Today marks the beginning of the next theme week for Horrortoberfest. This week we will be looking at “captive” horror films or films where the victims are made prisoners of some madman and put into horrific situations. A Thousand Cuts is a movie that takes a more meta look at this horror trope and what it means. This movie follows two main characters, Lance and Frank, and the relationship they have with each other and with horror. Lance is a writer/director behind the “A Thousand Cuts” movie franchise that is your standard “torture porn” type movie. Frank is a father whose daughter was killed by someone copying the methods of the killer in Lance’s movie. Frank shows up at Lance’s in order to teach him a lesson about responsibility.
Right from the very start it is apparent that this film has a fairly unfavorable view of your standard Hollywood types. Lance is throwing a party where all sorts of writers, agents and producers are talking about all of their various projects in the most stereotypically Hollywood way possible. It also takes time to mock the critics of these films and makes the dichotomy of “Either you make a film that 400,000 pimply hormonal teenagers go see or you make a film that 7,000 overeducated smug elitists go see.” It both presents the type of movies that Lance makes as pure schlock with no critical worth and that any movie that would have critical worth is just for the ivory tower types.
After some electrical problems, Lance sends everyone home but ends up inviting Frank in when he says that he is an electrician. It is then that we learn that Lance originally wanted to make more metaphorical, artsy pieces but the studio suggested he turn his concept into a literal torture movie and it ended up making him rich. We then also learn who Frank really is. He uses Lance’s sister, located somewhere where she apparently has little oxygen, as leverage to get him to comply with his demands. Rather than spiraling into the sort of torture horror film that has been talked about, the movie instead decides to start tackling some very deep issues.
It goes into one of the controversial debates that we still have to this day about the responsibility of the people that make the media we consume. Where do we place blame when something terrible happens in our world? Do we blame the movies, video games and music or do we blame the parents that should have been looking after their children? Does there exist a moral obligation to censor these stories so that the ideas don’t infect our society? It also goes into the concepts of the real vs the imagined as far how horror in life is always worse on screen but also how that which we imagine will always be worse than what we are shown.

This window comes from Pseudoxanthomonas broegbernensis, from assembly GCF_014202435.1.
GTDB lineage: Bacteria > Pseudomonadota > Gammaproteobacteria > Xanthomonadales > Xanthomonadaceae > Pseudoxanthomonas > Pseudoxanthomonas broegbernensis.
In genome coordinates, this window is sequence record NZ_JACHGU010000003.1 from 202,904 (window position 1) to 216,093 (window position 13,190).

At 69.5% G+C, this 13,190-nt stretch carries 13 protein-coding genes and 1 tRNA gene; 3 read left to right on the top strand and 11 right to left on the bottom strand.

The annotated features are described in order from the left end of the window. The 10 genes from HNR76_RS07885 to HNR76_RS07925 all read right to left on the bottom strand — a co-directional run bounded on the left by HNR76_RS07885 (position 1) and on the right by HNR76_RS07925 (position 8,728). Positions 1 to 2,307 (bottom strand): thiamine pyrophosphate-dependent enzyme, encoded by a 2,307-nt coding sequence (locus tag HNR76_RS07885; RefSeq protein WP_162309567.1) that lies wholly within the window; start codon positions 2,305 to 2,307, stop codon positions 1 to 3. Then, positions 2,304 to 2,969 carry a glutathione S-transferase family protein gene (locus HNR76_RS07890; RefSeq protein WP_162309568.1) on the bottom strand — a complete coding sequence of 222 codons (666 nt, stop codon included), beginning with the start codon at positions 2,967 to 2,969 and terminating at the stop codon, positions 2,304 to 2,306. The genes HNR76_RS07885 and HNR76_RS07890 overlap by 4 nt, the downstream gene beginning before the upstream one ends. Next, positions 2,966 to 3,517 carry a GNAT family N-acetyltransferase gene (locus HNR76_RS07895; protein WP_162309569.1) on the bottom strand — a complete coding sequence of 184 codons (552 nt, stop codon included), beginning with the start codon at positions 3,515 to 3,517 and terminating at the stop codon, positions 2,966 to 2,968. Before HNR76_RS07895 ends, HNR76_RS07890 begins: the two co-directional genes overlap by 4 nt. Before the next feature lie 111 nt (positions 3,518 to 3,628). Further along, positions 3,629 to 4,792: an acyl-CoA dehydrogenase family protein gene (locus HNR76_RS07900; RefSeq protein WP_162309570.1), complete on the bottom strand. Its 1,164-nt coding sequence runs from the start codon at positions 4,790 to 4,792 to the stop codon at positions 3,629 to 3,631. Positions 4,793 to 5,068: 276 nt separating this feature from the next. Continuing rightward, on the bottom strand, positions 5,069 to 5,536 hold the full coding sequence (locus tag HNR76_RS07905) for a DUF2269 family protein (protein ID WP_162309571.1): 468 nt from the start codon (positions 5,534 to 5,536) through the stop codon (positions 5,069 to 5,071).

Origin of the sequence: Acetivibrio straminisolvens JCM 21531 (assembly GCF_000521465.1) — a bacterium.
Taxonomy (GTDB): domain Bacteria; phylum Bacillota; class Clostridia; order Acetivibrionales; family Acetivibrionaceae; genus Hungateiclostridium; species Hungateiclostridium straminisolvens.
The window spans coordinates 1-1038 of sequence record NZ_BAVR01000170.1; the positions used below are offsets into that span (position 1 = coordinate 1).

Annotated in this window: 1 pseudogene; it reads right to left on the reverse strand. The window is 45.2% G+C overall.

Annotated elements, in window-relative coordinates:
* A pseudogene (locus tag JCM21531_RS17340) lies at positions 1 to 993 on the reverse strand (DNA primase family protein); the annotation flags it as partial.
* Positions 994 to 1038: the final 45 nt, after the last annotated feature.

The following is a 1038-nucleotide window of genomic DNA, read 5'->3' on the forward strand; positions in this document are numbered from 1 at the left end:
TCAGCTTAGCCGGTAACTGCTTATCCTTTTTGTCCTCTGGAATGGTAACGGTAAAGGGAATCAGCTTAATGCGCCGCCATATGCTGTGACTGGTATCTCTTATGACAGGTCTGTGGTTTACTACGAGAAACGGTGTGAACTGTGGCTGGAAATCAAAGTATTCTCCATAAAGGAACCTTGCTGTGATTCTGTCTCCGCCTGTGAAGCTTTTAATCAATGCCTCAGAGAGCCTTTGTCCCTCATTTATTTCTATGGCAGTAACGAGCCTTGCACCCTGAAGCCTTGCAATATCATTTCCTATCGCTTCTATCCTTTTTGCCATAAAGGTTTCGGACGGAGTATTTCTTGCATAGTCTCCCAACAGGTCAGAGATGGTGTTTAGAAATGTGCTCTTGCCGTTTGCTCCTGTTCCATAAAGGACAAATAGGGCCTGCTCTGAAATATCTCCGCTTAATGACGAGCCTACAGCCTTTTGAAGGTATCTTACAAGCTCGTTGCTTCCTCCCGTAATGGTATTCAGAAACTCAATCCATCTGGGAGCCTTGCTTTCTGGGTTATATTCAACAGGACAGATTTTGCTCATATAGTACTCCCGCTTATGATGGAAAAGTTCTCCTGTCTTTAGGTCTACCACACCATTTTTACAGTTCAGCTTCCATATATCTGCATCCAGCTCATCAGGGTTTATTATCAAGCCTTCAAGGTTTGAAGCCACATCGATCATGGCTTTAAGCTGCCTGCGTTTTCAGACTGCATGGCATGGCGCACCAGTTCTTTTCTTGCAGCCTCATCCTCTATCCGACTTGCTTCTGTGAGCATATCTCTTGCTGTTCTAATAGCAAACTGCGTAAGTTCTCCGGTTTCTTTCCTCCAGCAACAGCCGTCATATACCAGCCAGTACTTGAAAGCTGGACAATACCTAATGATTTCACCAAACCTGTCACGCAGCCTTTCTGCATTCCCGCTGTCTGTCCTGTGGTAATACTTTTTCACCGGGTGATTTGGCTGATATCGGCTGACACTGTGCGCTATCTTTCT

Some pretty heavy stuff for a little independent horror film but it’s not all just great philosophical intrigue here. While it does deal with these questions, it doesn’t have any good resolutions or even anything particularly new to add to the discussions. It also has some less than stellar acting at points. Not that I expect too much but it does take you out of the scene a lot, especially the character of Frank which ends up being pretty wooden most of the time. The ending was also the weakest point of the movie. It basically seemed like it didn’t know how or when it wanted to end and it was maybe trying to say something but mostly was just clumsy. Other than those complaints though, it was a decently fun movie to watch and even if it doesn’t provide any great insight, it is always nice to have a movie bring up those topics for discussion.
I like seeing horror try to have discussions about horror within the movie. Whether it’s Scream or Cabin in the Woods, horror is one of those genres where the tropes of the medium get called into question a lot. While not exactly the best made horror movie I’ve seen, I’ll give this a 3.5 out of 5 for at least trying to bring something smart and meta to the table.